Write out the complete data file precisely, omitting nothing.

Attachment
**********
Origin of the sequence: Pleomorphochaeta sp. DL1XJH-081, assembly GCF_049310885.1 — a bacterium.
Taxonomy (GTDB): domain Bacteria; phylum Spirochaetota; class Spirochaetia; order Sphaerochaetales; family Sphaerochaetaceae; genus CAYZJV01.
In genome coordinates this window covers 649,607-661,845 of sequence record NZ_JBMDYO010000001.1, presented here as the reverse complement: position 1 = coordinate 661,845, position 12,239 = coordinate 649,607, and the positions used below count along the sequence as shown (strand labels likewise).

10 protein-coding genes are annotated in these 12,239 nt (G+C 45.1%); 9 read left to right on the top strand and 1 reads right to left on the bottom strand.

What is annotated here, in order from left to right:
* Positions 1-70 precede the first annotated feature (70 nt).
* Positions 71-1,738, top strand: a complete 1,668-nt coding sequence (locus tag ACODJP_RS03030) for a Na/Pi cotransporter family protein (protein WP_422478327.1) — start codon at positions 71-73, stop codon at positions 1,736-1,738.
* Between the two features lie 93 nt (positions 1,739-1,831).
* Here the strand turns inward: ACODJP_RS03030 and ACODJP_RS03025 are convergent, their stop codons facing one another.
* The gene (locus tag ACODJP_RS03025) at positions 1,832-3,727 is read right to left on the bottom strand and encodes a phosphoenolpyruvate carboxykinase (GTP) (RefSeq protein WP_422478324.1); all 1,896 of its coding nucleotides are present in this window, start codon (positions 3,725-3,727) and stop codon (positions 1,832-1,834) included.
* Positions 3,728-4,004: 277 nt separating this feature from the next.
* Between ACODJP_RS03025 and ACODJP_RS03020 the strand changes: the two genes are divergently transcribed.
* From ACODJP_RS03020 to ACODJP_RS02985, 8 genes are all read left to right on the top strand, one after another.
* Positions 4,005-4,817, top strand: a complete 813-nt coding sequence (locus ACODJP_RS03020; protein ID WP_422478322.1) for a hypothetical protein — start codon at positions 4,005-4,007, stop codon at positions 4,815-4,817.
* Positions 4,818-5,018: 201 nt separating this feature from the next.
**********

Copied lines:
Origin of the sequence: Pleomorphochaeta sp. DL1XJH-081, assembly GCF_049310885.1 — a bacterium.
Taxonomy (GTDB): domain Bacteria; phylum Spirochaetota; class Spirochaetia; order Sphaerochaetales; family Sphaerochaetaceae; genus CAYZJV01.
In genome coordinates this window covers 649,607-661,845 of sequence record NZ_JBMDYO010000001.1, presented here as the reverse complement: position 1 = coordinate 661,845, position 12,239 = coordinate 649,607, and the positions used below count along the sequence as shown (strand labels likewise).

10 protein-coding genes are annotated in these 12,239 nt (G+C 45.1%); 9 read left to right on the top strand and 1 reads right to left on the bottom strand.

What is annotated here, in order from left to right:
* Positions 1-70 precede the first annotated feature (70 nt).
* Positions 71-1,738, top strand: a complete 1,668-nt coding sequence (locus tag ACODJP_RS03030) for a Na/Pi cotransporter family protein (protein WP_422478327.1) — start codon at positions 71-73, stop codon at positions 1,736-1,738.
* Between the two features lie 93 nt (positions 1,739-1,831).
* Here the strand turns inward: ACODJP_RS03030 and ACODJP_RS03025 are convergent, their stop codons facing one another.
* The gene (locus tag ACODJP_RS03025) at positions 1,832-3,727 is read right to left on the bottom strand and encodes a phosphoenolpyruvate carboxykinase (GTP) (RefSeq protein WP_422478324.1); all 1,896 of its coding nucleotides are present in this window, start codon (positions 3,725-3,727) and stop codon (positions 1,832-1,834) included.
* Positions 3,728-4,004: 277 nt separating this feature from the next.
* Between ACODJP_RS03025 and ACODJP_RS03020 the strand changes: the two genes are divergently transcribed.
* From ACODJP_RS03020 to ACODJP_RS02985, 8 genes are all read left to right on the top strand, one after another.
* Positions 4,005-4,817, top strand: a complete 813-nt coding sequence (locus ACODJP_RS03020; protein ID WP_422478322.1) for a hypothetical protein — start codon at positions 4,005-4,007, stop codon at positions 4,815-4,817.
* Positions 4,818-5,018: 201 nt separating this feature from the next.